General Information Costa Rica
Costa Rica is a small country in Central America of 51,000 square kilometers, or, for those from the U.S., about the size of Vermont and New Hampshire combined. It has a population of approximately 4.7 million, a sizeable percentage (over 10%) of which is comprised of immigrants from other Latin American nations and from around the world. It is mountainous, with a great diversity of landscapes and climates in a small space. Although tropical, temperatures are mild and constant year-round, and cool at higher elevations. Costa Rica has coastlines on both the Pacific Ocean and the Caribbean Sea which can be visited in a single day, and is crossed by numerous rivers and streams fed by abundant rainfall. The Central Valley and the Pacific have distinct dry and rainy seasons (the dry season runs from December through April), while the Caribbeanslope experiences spells of rain and sunshine year-round. Costa Rica is famous for its biological diversity, much of which is protected and easily viewed in many national parks and wildlife reserves situated throughout the country. Costa Rica is bordered by Nicaragua to the north and Panama to the south.
Historically, Costa Rica is Latin America’s most stable democracy, and its population enjoys good health and long lives, and high levels of education. This is partly due to the fact that Costa Rica abolished its army in 1948 and dedicated those resources to schools and social development. Traditionally an agricultural country, in recent years Costa Rica’s economy has come to be increasingly based on high-tech manufacturing and service hubs established by international corporations, as well as on tourism. Nevertheless, farming is still an important part of the economy.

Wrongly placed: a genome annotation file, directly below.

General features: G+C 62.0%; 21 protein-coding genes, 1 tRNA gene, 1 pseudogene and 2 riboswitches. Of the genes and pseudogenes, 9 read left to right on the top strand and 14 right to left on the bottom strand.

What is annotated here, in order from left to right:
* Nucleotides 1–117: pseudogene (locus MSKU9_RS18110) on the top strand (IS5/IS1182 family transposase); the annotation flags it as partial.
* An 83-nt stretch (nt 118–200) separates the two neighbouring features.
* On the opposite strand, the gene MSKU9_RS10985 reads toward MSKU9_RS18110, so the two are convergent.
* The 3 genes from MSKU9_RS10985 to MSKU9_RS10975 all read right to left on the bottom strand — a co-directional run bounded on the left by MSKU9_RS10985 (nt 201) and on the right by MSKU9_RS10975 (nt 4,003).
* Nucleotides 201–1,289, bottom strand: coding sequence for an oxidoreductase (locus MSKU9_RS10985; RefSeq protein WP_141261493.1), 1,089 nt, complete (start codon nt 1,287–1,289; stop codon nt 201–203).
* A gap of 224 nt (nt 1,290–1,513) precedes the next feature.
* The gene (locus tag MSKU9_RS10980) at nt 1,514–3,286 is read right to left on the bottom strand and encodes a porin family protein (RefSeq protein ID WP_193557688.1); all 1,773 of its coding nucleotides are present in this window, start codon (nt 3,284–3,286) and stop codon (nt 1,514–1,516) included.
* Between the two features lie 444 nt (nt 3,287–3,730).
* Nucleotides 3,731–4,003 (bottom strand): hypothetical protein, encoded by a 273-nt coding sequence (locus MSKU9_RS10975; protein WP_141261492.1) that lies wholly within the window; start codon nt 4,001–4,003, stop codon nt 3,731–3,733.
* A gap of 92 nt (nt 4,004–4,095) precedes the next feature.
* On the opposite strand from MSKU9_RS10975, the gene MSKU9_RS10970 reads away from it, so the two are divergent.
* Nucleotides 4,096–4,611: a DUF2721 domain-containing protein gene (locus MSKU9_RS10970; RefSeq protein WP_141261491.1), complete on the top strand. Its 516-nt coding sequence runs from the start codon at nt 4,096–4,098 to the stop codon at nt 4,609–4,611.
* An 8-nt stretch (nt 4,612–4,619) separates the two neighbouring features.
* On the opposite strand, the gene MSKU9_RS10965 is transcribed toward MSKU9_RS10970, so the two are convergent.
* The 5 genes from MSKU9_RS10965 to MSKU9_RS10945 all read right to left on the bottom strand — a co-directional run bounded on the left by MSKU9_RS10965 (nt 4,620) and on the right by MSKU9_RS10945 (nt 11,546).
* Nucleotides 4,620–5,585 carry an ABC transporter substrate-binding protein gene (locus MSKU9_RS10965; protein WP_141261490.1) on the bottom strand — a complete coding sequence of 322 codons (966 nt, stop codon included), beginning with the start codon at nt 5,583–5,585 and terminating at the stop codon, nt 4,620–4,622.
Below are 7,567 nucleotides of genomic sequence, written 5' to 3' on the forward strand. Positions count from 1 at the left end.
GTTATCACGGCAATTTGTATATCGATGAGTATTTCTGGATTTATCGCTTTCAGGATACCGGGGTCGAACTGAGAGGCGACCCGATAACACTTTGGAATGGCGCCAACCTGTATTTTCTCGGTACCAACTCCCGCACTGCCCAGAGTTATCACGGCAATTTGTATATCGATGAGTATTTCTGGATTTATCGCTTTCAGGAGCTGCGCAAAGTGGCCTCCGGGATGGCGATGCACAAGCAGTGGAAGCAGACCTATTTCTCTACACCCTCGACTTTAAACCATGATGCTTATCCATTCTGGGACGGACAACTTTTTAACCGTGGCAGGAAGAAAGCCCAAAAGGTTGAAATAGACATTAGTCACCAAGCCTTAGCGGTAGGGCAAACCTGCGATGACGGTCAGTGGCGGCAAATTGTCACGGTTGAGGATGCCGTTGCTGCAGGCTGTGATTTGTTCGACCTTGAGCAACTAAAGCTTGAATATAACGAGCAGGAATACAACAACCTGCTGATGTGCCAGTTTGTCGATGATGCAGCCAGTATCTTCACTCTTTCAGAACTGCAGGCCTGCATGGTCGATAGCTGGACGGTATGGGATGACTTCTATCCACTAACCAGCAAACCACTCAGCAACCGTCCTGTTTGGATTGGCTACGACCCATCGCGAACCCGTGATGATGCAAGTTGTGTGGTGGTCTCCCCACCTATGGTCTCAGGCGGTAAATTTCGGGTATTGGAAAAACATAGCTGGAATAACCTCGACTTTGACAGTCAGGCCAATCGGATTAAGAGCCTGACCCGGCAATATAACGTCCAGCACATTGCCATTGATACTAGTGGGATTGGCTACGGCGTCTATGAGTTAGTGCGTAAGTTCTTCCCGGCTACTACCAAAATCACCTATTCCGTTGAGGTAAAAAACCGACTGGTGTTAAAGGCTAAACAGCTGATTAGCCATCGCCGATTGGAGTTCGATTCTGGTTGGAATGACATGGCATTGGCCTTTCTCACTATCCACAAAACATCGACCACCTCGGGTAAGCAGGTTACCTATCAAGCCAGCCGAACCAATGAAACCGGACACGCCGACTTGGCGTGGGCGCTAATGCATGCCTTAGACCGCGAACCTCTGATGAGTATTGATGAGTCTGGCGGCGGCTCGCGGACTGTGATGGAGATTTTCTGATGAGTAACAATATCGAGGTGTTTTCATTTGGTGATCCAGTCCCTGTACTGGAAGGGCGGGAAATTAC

The levels of foreign investment in Costa Rica are among the highest per capita in Latin America, and in spite of the global economic crisis, the Costa Rican economy has continued to grow at a healthy rate. Fortunately, and mostly likely due to its relatively strong economy – which has enabled it to invest in security and an educated population –Costa Rica has not experienced the violence associated with the illegal drug trade that is devastating its northern Central American neighbors and Mexico.
Costa Rica as a nation has a strong commitment to the environment and sustainable development. Its extensive system of National Parks and reserves covers over 25% of its land area, and the country is presently working to implement a marine conservation strategy. Cost Rica generates around 90% of its electricity from renewable energy sources, mostly from hydroelectric dams, but also including wind and geothermal energy as well. The country has pledged to become the first carbon-neutral developing country by 2021.
The Happy Planet Index measures the extent to which countries deliver long, happy, lives for their residents, within environmental limits. The 2012 Happy Planet Index report ranks Costa Rica first among 151 countries evaluated.
The Southern Pacific Region
EcoRealtorsfocuses its efforts on the Southern Pacific region of Costa Rica, although it works in other parts of the country as well.